Many biographies of the Emperor and his Empress Charlotte or Carlota of Belgium. It is a long time since I read Joan Haslip’s book Imperial Adventurer and I have not so far seen Edward Shawcross’s very well reviewed new life The Last Emperor of Mexico. 

Wikipedia has a good, illustrated account of the Emperor’s life as both Austrian Archduke and as Mexican monarch. It is well illustrated and can be read at Maximilian I of Mexico

I posted five years ago about the Empress in Empress Carlota, which I would urge readers to look at, especially her great niece Queen Marie Jose’s recollections of her.

The Imperial couple were childless and adopted the grandsons of the previous Emperor Agustín I - who also died in front of a firing squad - either as heirs or as a bargaining ploy with the Emperor’s younger brother Archduke Karl Ludwig to send or assign one of his sons as heir to the Mexican throne. That never came about and the Iturbide family eventually, if somewhat fitfully, took up the claim in the persons of titular Emperor Augustín II, the Empresses Maria I, II and III and now, resident in Australia, the Emperor Maximilian II. For more on the Iturbide family see the Wikipedia article House of Iturbide

If nothing else say a prayer for the souls of the Emperor, his two companions in death and for that of the Empress.

A history of the origins of the Feast of Corpus Christi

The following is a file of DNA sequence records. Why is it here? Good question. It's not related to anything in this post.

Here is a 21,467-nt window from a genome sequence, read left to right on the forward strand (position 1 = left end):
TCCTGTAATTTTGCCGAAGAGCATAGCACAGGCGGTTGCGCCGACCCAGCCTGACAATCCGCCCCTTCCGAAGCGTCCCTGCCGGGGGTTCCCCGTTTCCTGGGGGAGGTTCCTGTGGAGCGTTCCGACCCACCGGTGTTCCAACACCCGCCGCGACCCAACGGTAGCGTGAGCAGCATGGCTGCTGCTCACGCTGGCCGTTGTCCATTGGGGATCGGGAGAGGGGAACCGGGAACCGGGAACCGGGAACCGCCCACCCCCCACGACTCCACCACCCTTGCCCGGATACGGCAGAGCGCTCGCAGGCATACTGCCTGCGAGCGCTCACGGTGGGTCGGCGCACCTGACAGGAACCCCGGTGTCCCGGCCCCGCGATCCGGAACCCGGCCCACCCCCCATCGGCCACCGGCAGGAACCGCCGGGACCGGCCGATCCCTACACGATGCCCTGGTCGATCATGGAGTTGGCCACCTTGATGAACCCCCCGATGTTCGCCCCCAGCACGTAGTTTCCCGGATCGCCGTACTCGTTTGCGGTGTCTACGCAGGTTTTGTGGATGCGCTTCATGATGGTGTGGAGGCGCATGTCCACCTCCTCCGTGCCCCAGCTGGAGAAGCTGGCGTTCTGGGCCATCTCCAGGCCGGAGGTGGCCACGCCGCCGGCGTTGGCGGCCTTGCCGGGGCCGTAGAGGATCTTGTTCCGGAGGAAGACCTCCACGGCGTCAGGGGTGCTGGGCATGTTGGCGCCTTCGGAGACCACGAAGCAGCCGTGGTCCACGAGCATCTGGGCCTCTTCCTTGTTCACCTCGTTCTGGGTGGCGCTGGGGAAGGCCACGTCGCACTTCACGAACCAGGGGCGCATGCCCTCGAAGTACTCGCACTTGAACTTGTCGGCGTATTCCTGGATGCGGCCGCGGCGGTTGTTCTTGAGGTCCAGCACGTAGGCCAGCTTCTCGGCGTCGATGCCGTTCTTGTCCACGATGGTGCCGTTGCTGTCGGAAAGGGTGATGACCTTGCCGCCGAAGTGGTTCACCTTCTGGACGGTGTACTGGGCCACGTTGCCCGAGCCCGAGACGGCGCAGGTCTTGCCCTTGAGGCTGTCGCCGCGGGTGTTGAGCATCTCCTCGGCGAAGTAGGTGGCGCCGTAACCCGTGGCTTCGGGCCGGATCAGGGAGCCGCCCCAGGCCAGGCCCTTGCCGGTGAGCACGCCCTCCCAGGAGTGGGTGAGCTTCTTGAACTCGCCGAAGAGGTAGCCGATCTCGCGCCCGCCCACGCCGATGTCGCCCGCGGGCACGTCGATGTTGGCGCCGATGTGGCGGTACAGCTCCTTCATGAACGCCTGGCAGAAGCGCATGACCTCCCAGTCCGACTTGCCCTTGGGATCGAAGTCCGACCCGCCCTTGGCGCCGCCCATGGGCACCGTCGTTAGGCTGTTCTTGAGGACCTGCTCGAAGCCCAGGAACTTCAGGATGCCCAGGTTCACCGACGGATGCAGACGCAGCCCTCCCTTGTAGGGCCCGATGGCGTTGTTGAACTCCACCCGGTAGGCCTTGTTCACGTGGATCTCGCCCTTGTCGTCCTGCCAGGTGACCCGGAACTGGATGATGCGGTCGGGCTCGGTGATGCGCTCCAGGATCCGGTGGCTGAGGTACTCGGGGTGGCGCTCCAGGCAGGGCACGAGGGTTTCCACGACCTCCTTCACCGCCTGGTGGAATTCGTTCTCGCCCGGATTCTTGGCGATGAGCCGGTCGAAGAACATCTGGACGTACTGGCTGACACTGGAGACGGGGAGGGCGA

Today in the Ordinary Form is the Feast of Corpus Christi, and for those celebrating according to both OF and EF calendars the likely date for Corpus Christi Processions. I obviously assume readers are in fact intending going on a Corpus Christi Procession if they are physically well enough….

Although Corpus Christi is now such an established part of the ecclesiastical year it was not always so. In the history of the Church it is relatively new, an innovation of the thirteenth century, arising as much as anything from popular devotion. It was also one that continued to become ever more popular. For those who do not know of its origins, or who are unaware of how long it took to be celebrated universally, the Catholic World Report this past week had a useful and succinct historical account. This looks both at the origins of the Feast in the Low Countries and also at the events at the Papal Curia that delayed for decades widespread awareness of this new addition to the calendar.